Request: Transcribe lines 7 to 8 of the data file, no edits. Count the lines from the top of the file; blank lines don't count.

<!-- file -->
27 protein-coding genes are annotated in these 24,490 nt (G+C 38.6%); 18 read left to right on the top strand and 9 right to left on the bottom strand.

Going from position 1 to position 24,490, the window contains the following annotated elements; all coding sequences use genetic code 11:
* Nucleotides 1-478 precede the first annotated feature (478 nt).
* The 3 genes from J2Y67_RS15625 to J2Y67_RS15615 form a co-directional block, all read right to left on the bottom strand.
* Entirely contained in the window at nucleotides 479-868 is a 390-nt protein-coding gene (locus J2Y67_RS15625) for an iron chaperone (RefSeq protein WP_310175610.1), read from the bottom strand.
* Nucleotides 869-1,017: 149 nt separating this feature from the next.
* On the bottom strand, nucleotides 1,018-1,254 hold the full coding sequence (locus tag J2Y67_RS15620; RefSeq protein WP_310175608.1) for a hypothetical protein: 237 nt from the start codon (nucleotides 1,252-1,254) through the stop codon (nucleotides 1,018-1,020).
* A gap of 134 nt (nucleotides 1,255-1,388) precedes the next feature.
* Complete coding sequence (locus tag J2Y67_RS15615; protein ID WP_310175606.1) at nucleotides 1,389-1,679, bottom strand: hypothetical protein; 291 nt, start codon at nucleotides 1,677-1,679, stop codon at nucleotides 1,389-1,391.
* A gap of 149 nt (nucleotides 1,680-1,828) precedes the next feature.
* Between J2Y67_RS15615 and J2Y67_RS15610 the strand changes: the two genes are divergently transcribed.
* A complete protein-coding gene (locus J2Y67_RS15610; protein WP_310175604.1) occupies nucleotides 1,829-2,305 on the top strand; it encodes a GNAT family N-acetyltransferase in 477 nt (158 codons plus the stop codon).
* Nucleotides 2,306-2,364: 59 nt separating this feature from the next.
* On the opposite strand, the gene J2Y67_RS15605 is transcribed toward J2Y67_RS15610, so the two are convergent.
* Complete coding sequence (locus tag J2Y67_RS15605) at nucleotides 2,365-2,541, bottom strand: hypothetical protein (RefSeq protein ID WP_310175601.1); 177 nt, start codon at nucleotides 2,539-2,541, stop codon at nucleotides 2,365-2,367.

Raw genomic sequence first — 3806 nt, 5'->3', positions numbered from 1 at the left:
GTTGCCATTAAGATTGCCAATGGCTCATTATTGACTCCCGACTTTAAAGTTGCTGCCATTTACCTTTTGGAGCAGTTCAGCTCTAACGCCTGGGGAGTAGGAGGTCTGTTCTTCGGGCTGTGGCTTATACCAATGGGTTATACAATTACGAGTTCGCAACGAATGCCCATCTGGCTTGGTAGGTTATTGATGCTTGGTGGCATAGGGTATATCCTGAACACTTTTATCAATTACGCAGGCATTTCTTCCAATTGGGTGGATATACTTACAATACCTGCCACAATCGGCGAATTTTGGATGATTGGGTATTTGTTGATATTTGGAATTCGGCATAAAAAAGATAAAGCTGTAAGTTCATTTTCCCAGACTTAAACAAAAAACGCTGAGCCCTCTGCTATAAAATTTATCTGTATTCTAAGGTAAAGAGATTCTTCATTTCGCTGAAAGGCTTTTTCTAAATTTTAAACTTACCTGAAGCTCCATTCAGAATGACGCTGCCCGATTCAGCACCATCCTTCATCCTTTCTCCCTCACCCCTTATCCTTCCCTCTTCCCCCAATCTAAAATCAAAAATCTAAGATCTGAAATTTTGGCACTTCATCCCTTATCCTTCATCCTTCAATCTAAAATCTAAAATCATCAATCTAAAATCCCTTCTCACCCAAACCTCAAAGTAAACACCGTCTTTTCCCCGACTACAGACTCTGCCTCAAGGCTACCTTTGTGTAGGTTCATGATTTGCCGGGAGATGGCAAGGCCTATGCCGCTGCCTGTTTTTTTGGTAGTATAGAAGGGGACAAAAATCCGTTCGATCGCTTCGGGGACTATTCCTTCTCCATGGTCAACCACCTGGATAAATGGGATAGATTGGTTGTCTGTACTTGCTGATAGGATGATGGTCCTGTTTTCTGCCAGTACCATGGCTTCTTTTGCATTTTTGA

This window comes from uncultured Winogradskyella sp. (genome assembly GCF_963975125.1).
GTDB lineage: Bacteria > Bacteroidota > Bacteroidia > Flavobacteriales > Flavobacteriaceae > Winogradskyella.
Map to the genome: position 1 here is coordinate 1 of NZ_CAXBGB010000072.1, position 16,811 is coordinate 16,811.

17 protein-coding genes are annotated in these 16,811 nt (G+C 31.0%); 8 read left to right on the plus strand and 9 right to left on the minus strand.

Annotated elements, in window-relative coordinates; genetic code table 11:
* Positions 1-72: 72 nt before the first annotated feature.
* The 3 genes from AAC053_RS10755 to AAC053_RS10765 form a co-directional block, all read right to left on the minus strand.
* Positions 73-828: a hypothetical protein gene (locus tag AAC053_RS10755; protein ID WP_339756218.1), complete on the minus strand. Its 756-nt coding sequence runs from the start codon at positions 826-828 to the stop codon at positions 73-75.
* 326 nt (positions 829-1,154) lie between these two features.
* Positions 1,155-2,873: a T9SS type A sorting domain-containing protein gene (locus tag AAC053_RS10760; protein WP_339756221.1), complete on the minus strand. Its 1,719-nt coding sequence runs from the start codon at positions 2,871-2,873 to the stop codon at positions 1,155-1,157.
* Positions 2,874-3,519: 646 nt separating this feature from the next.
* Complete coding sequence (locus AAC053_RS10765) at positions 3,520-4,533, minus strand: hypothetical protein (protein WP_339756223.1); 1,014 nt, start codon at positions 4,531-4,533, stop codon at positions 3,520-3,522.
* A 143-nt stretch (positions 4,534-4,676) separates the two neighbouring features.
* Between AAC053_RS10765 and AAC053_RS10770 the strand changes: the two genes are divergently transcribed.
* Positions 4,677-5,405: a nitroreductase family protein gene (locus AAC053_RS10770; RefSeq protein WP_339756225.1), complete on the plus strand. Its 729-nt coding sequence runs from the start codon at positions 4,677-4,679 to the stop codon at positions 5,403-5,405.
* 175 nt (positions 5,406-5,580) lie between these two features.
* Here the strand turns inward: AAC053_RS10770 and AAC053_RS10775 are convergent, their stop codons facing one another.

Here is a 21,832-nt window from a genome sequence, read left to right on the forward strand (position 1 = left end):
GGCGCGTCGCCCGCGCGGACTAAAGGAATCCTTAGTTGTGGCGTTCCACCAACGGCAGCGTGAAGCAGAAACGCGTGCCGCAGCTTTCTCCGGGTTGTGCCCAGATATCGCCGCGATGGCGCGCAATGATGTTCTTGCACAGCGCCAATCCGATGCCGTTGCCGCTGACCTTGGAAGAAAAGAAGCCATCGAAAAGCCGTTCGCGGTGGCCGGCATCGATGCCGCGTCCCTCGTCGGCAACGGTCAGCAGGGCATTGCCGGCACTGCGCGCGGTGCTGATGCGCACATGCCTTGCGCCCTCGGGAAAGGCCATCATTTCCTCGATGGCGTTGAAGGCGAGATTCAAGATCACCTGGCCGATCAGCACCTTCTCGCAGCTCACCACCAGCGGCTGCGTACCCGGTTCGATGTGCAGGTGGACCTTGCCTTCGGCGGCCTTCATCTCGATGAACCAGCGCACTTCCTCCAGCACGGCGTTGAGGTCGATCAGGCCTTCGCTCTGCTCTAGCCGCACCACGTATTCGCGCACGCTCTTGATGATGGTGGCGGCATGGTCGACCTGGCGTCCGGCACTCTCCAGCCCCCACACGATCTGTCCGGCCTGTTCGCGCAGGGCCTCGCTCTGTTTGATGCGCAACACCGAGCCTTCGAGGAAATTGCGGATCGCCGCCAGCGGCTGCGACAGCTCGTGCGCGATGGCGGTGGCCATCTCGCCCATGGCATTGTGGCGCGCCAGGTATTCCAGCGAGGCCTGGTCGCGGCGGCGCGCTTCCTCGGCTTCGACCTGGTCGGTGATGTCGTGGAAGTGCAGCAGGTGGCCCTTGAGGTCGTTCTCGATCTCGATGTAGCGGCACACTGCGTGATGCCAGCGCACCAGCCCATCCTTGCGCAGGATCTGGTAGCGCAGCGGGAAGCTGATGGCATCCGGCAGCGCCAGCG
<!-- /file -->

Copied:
* On the bottom strand, nucleotides 1,018-1,254 hold the full coding sequence (locus tag J2Y67_RS15620; RefSeq protein WP_310175608.1) for a hypothetical protein: 237 nt from the start codon (nucleotides 1,252-1,254) through the stop codon (nucleotides 1,018-1,020).
* A gap of 134 nt (nucleotides 1,255-1,388) precedes the next feature.